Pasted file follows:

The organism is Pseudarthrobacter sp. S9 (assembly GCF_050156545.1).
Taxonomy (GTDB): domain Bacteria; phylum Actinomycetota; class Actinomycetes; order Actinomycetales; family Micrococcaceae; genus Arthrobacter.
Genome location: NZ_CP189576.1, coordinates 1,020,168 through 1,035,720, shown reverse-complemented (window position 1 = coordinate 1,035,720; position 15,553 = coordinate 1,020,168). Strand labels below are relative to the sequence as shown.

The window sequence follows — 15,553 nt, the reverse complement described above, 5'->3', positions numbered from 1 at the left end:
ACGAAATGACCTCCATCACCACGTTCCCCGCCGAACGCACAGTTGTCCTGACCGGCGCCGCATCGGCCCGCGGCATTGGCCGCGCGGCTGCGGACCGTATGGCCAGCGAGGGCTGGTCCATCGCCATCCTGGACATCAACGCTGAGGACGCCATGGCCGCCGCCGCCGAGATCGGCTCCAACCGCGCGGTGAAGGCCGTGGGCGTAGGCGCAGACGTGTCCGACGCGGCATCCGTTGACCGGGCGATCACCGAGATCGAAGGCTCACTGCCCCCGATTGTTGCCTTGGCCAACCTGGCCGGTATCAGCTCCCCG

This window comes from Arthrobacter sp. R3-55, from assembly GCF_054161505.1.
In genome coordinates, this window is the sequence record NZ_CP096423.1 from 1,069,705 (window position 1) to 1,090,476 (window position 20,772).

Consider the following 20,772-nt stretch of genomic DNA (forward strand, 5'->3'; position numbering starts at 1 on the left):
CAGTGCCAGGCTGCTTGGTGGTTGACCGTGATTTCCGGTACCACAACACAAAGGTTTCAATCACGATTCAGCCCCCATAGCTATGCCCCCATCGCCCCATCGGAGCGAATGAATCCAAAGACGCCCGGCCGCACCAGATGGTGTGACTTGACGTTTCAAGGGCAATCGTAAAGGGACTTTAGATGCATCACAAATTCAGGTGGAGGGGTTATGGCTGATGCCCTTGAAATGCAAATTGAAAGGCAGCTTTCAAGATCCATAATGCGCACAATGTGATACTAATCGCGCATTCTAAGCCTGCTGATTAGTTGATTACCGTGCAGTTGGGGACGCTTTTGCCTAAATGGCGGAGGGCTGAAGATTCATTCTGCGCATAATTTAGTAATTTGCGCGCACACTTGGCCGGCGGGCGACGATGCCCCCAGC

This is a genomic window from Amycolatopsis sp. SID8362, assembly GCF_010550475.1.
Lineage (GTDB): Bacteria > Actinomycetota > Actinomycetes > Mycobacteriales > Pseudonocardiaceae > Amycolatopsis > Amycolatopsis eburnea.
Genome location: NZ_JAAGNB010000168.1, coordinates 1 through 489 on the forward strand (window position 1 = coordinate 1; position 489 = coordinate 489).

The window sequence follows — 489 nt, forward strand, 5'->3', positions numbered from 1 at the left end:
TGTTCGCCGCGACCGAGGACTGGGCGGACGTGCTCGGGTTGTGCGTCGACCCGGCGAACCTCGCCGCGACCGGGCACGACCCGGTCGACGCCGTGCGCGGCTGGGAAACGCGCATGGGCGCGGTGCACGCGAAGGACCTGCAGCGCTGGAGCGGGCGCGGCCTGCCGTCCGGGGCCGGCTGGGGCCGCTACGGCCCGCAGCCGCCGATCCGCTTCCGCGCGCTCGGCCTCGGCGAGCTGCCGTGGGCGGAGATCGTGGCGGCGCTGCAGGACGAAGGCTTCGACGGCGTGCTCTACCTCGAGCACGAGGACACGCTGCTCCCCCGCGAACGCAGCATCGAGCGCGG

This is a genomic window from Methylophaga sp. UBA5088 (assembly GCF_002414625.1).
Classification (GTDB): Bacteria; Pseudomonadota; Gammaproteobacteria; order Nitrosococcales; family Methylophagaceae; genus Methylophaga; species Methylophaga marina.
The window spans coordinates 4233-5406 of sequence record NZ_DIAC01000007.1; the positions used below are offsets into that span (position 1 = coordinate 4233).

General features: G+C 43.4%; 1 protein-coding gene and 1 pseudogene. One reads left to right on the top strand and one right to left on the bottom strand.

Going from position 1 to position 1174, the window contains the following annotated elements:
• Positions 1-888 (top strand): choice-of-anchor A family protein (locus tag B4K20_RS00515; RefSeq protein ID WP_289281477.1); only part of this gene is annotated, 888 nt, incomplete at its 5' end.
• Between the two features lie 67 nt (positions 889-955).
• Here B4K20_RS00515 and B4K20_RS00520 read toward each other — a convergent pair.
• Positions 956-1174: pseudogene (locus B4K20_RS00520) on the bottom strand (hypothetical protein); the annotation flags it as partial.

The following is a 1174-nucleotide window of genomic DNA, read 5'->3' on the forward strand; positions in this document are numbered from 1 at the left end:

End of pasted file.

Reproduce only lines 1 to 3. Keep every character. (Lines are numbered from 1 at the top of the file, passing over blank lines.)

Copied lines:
The organism is Pseudarthrobacter sp. S9 (assembly GCF_050156545.1).
Taxonomy (GTDB): domain Bacteria; phylum Actinomycetota; class Actinomycetes; order Actinomycetales; family Micrococcaceae; genus Arthrobacter.
Genome location: NZ_CP189576.1, coordinates 1,020,168 through 1,035,720, shown reverse-complemented (window position 1 = coordinate 1,035,720; position 15,553 = coordinate 1,020,168). Strand labels below are relative to the sequence as shown.